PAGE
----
A rainy day in Kent, UK

I earn most of my freelance income as a specialist doing archaeobotany and since last posting a ‘Day of Archaeology’ post I have added part-time …’we need bodies on site to get this bit finished by the deadline..’ digging to my income streams. I really enjoy digging, being outside, working as part of a team and doing that something extremely physical but needs finer skills for surveying, recording and working out what’ going on. Break time chats are great. During my recent stint I was mostly the only woman on site. This meant I had my own loo. Luxury!

But today I’d have had the 6am text saying ‘Don’t turn up, site is unworkable’ and lost a day’s pay.

Luckily for me, I have my specialist work to return to on rained off days. Currently these are samples from Gallo-Roman features from my French client. I have lovely waterlogged plant remains to explore and am able to earn money today.

I’ll sit in my workroom, lit by a daylight bulb as there’s not much daylight coming through my windows at the moment and pick out waterlogged plant macrofossils until I stop to go to kungfu this evening. I’ve found that kungfu training is a brilliant way to stay fit to dig when I’m back in the lab sitting on my backside all day. The weapons and stance training replicates the movements I have to make on site to get features dug quickly and effectively and spoil lifted or wheeled away. During my recent stint digging there was no way I could have trained in the evening after the beasting I’d had on site all day getting through clay with flints.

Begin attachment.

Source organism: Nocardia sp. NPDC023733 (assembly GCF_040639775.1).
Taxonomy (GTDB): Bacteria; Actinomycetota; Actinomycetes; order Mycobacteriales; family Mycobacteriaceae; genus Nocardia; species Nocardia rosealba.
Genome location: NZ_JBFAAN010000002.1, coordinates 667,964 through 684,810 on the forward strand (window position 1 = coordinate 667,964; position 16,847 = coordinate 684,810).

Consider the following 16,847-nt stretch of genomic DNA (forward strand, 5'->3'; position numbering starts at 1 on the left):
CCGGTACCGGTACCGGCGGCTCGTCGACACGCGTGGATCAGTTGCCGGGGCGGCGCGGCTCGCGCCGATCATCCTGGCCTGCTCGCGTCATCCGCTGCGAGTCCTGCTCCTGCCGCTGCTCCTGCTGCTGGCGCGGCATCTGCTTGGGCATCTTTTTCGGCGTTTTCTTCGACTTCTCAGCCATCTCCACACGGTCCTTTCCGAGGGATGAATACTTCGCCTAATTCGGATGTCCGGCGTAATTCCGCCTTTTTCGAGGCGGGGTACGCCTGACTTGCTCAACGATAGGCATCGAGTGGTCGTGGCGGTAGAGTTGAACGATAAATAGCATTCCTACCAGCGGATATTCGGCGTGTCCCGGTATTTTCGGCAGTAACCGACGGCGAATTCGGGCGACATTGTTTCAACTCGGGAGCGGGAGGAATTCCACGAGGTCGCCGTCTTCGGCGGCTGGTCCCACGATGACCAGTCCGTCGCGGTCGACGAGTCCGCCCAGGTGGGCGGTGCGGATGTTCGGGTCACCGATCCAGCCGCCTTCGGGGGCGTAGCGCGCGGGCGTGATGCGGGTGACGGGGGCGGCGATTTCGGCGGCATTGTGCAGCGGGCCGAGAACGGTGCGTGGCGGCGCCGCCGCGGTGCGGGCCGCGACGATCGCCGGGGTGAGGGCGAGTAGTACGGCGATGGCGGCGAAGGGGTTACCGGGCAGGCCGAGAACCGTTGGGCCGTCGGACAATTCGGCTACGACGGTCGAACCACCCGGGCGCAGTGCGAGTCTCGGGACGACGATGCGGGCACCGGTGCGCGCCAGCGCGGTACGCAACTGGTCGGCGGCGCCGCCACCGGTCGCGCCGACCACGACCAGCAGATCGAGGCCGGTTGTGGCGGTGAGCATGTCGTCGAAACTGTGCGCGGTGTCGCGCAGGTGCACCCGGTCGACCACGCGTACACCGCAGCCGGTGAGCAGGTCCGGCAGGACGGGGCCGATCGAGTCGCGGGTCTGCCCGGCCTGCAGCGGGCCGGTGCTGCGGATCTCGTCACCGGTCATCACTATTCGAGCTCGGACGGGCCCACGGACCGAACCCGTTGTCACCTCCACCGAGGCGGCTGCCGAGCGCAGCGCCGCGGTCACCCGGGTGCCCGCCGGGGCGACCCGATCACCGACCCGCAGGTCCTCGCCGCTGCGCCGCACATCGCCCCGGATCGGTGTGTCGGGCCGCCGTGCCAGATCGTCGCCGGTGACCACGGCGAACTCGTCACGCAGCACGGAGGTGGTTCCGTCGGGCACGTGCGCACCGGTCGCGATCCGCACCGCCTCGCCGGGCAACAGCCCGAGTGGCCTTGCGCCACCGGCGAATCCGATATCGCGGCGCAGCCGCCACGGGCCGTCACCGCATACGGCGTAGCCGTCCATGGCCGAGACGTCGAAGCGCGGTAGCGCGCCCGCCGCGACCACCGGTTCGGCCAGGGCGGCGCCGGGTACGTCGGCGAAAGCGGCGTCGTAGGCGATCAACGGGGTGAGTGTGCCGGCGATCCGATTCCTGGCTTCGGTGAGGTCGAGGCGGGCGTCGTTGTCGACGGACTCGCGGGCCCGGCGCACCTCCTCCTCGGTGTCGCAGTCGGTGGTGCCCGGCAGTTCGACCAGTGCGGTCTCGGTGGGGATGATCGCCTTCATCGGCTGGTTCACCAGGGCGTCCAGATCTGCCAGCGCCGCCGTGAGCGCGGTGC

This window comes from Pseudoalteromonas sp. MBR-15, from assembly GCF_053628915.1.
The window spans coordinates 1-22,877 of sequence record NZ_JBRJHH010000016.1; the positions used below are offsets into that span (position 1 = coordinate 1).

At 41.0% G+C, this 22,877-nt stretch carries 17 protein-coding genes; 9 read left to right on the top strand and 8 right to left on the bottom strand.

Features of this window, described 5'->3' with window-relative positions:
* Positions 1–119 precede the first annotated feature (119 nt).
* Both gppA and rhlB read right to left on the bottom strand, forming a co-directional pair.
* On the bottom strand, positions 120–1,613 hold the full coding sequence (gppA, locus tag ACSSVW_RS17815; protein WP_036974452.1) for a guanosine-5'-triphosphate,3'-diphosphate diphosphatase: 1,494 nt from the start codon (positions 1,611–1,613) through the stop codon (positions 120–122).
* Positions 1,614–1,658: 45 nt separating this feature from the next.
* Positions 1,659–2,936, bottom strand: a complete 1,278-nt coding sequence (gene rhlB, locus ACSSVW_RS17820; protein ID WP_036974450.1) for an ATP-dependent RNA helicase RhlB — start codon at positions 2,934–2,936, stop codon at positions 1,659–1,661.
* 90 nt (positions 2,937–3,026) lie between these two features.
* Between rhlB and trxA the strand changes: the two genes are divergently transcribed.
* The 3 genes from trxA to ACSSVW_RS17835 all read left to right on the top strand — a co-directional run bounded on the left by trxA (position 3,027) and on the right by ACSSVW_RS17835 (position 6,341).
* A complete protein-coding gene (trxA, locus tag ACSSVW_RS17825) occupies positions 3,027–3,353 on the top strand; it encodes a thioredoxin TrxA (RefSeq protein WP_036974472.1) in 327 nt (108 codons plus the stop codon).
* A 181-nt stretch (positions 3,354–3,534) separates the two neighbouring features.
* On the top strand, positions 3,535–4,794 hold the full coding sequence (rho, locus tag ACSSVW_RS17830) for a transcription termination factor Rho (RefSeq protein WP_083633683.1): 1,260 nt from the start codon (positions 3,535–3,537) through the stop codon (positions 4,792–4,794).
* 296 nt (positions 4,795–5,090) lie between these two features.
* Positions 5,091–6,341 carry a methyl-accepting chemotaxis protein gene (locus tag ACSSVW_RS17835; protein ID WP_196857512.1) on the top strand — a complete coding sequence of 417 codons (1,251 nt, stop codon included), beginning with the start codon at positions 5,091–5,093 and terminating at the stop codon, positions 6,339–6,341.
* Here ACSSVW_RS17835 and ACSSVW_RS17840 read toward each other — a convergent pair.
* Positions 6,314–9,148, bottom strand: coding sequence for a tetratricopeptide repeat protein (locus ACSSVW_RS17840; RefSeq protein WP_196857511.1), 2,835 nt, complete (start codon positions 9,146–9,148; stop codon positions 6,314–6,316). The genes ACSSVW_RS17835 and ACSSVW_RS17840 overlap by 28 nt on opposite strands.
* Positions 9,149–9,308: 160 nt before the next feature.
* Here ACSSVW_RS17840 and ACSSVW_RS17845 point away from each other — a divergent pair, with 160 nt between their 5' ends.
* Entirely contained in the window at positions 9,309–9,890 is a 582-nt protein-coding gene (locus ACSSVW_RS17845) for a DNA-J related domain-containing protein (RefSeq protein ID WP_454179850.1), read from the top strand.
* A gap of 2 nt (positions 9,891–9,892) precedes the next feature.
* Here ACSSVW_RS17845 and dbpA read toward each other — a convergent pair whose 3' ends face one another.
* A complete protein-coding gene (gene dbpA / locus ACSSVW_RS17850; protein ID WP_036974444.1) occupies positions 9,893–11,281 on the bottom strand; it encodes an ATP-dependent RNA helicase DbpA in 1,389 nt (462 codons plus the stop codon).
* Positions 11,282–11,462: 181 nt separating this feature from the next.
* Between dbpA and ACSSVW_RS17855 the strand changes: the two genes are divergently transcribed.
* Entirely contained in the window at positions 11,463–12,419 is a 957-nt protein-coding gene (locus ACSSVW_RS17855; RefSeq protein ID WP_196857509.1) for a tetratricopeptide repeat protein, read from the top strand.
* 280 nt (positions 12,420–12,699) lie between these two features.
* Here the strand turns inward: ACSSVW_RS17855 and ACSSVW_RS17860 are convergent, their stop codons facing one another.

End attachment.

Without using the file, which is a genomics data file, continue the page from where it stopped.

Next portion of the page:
So, that’ll be my day. I may nip out for a coffee in ‘The Moonlight Cafe’ Faversham as I owe them £1.60 for the cappucino I had yesterday and neither of us had small change.

If I have time I’ll try translating a French journal article, very slowly as my school French stopped when I was 13 but I enjoy working it out and it’s fun to learn French archaeological and archaeobotanical terms. I may also get my 2014 tax return up to date so I can call up my accountant when I have earnt enough money to pay him.

Not a glamorous day in archaeology for me but a practical and necessary one. The most glam bit will be me putting away my scuba gear. I’m a BSAC Sports Diver with maritime archaeobotanical hopes. Maybe next year I can report back from a shipwreck or submerged landscape.